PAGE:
We randomly assigned adults attending U.K. National Health Service stop-smoking services to either nicotine-replacement products of their choice, including product combinations, provided for up to 3 months, or an e-cigarette starter pack (a second-generation refillable e-cigarette with one bottle of nicotine e-liquid [18 mg per milliliter]), with a recommendation to purchase further e-liquids of the flavor and strength of their choice. Treatment included weekly behavioral support for at least 4 weeks. The primary outcome was sustained abstinence for 1 year, which was validated biochemically at the final visit. Participants who were lost to follow-up or did not provide biochemical validation were considered to not be abstinent. Secondary outcomes included participant-reported treatment usage and respiratory symptoms.
Dave Cross, Planet of the Vapes
Smokers attending UK Stop Smoking services were twice as likely to remain smoke-free if they had used vaping and counselling than if they’d used traditional nicotine-replacement therapies. A huge randomised control trial demonstrated that vaping works and there is no substance to claims it is a gateway to smoking.
Martin Dockrell, Public Health England: “What if a world class study found electronic cigarettes twice as effective for quitting as NRT? Well it has and if you reject it before you read it then you really need to ask yourself some hard questions.”
E-cigarettes nearly twice as effective – Conversation
E-Cigs Are More Effective Than Other Nicotine Products
Jacob Sullum, Reason
A new British study provides the strongest evidence yet that e-cigarettes are more effective as a smoking cessation aid than other forms of nicotine replacement. The results, reported yesterday in The New England Journal of Medicine, should encourage public health officials in the United States to embrace the harm-reducing potential of vaping, as their counterparts in the U.K. have been doing for years, rather than portraying e-cigarettes as a menace.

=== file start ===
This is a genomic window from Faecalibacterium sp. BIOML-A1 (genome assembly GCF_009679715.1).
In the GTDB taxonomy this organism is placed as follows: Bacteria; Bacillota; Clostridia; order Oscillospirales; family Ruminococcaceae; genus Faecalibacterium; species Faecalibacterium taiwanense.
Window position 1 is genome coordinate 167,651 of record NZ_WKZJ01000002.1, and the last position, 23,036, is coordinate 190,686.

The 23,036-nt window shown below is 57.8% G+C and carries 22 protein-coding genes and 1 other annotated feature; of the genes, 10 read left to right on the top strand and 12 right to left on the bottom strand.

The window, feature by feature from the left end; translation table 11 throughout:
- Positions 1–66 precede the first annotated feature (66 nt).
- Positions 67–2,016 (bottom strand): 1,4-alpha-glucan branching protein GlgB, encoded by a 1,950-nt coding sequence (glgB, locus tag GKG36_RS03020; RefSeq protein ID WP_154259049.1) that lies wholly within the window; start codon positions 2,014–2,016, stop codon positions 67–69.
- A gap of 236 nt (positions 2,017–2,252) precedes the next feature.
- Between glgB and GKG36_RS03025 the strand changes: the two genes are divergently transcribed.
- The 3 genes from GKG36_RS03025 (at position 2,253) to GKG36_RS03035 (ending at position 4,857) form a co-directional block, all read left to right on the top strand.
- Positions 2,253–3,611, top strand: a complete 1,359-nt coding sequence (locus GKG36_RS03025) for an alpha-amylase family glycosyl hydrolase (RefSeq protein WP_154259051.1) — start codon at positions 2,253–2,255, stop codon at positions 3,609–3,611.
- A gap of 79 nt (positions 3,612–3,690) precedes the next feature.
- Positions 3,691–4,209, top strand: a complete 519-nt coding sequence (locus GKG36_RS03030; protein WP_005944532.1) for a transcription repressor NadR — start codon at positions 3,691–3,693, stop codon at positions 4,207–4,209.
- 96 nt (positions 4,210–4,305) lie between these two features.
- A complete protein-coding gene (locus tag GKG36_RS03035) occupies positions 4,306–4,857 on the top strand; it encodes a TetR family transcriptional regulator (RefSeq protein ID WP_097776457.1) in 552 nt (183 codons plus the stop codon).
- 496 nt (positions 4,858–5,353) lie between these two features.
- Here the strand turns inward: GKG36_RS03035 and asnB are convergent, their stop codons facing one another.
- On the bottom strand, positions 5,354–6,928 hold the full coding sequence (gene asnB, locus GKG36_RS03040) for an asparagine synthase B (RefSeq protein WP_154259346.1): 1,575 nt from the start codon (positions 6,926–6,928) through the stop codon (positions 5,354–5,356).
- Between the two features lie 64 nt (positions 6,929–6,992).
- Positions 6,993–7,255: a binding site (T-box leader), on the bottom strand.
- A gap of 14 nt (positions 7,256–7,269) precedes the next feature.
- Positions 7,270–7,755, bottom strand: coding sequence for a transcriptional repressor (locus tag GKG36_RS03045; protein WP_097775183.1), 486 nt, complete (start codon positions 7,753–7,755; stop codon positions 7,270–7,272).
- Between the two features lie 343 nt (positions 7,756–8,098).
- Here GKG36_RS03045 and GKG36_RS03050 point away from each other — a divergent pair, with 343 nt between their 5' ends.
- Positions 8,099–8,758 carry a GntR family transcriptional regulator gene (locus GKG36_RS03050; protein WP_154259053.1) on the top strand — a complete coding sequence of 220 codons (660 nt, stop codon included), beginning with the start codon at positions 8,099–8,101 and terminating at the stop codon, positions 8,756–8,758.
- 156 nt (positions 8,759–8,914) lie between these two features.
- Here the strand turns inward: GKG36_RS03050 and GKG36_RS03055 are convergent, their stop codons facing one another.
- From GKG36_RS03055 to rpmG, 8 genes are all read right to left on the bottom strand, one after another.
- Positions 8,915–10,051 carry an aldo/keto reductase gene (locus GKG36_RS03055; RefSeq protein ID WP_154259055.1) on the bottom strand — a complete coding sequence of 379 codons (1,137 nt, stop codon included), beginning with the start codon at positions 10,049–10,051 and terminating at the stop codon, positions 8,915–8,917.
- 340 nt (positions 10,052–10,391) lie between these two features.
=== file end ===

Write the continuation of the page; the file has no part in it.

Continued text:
Jim McDonald, Vaping 360
Vaping skeptics question the efficacy of e-cigarettes for smoking cessation, often citing the lack of clinical trials proving a benefit to smokers. Randomized trials are usually used to test drugs intended to treat specific conditions. They typically compare two or more therapies with each other, or test drugs against a control group that receives a placebo.
The problem with translating drug research to a consumer product like e-cigarettes is that the strict protocols of a drug trial (all participants use a certain drug at a certain dose and interval) may not translate to products that succeed by offering a wide range of possibilities to users. After all, vaping isn’t a cure for a disease, but rather a less risky consumption choice that competes with cigarettes.
Top trio from Dave Cross, Planet of the Vapes
The collection of crackpots and cranks at Parents Against Vaping (PAV) has issued a call for children to be given drug therapies so children can escape a fictional addiction to vaping. The organisation spends its time propagating lies and half-truths and now wants children to have something more addictive than the substance it purports to replace.
PAV runs a website that channels the spirit of everything that was bad about the 1990s AOL Online experience. Like the rest of the lobbying loonies, PAV sticks to attempting to get their perverse agenda into the media rather than engaging in grown-up debate through its social media accounts.